Weekend Week Start

book cover for the art of cruelty by maggie nelsonbook cover for the detective and the pipe girl by michael craven

I read a bunch this weekend, while falling asleep, while almost napping on Saturday, while waking up in the middle of the night. I read news articles, discogs prices, and books. One book was a thriller ebook page turner downloaded on my phone called The Detective & the Pipe Girl by Michael Craven. It was a standard mystery novel, predictable and addicting to read.

I’m also reading The Art of Crueltyby Maggie Nelson. She writes about art, violence, and the ways violence occurs through art in people’s lives. She asks questions that are the obvious ones to ask, which surprisingly are the least often asked versions that people analyze when writing about violence. Her work is much more compelling than studies about violence and the media (what does that mean exactly?) because she writes about art works both contemporary and not so recent, popular culture, and current events. Reading her essays at the same time as devouring a neo-noir mystery gets complicated.

For example the detective narrates an entire about how he learned to fight. There are repetitive instances of meeting women for the sake of meeting women, who are barely described as more than “beautiful” or “sexy”. Often the main character is not the person doing the most sexist, ridiculous actions, however the narrator is doing all the telling. A sideline character is described by the narrator as always seeking out women. It’s the main description of his character. The narrator also repeatedly states rhetorically “Do you know a person like this? You know a person like this”. The whole “it is what it is” approach works at first then gets frustrating because things rarely are what they are, especially in cliched detective books.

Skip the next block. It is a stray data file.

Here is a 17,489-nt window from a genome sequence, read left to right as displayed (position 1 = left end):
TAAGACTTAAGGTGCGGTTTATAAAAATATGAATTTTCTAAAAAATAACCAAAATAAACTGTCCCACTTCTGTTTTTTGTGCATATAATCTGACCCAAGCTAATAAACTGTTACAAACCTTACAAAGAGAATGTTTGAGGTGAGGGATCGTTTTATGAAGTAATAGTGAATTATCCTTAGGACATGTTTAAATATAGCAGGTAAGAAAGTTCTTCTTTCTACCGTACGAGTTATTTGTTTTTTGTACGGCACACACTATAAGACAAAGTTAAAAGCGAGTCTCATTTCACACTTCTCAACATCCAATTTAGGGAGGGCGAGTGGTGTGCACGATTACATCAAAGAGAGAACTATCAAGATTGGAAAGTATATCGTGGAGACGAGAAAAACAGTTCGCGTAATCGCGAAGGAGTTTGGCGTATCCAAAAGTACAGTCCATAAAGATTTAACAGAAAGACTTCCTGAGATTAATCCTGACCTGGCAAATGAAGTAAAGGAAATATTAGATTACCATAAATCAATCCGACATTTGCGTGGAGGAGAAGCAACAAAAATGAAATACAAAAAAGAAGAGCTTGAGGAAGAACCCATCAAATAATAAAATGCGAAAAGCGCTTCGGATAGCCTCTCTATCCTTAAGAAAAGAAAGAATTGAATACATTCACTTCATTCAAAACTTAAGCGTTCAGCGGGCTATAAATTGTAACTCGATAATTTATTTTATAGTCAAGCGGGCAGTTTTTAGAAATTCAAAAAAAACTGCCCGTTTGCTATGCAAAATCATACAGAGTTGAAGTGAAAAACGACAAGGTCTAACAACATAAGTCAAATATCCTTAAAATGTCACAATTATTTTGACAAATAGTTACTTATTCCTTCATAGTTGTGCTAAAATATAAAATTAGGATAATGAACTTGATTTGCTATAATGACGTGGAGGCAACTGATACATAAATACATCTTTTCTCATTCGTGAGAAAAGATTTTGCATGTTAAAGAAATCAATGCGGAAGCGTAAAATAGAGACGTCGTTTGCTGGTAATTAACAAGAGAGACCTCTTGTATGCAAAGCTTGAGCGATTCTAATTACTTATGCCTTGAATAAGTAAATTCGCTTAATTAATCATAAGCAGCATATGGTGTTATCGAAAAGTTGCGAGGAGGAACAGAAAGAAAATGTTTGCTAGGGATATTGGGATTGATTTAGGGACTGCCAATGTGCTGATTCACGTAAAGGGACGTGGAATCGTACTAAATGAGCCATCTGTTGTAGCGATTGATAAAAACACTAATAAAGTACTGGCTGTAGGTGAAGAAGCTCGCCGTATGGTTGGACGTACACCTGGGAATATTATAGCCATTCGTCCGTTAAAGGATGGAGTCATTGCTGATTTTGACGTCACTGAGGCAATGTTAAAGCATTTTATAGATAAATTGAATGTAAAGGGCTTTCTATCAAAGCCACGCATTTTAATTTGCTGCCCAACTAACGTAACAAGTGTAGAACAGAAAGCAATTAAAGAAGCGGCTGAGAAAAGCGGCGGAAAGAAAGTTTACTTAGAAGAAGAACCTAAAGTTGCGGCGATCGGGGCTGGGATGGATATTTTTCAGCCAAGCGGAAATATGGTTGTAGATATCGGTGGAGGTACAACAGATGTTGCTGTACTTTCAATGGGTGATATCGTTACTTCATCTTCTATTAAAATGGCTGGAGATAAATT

Part of me wishes that every mystery paperback novel came with an essay from Nelson’s examination of violence. I paused more than once and wondered why I was still reading the detective book with it’s distorted views. Addiction to mindless violence on the page? Does it make me feel good about how a narrator presents his survival methods as “total commitment” and some father issues?

Anyway, thinking about all the above along with other things I enjoy, like listening to music. Sometimes I like the intensity of musicians like Vatican Shadow, who transfers current wars’ events into a rager of electronic music. Maybe these are better things to analyze than a quick action mystery read. Even if seeing blasting music is something completely different than reading a book. Wow, is that what has happened to me? Writing about reading books whilst falling asleep, instead of making it out to seeing live spectacles of loudness? Though I’m still reading The Art of Cruelty so insert a stay tuned message here.

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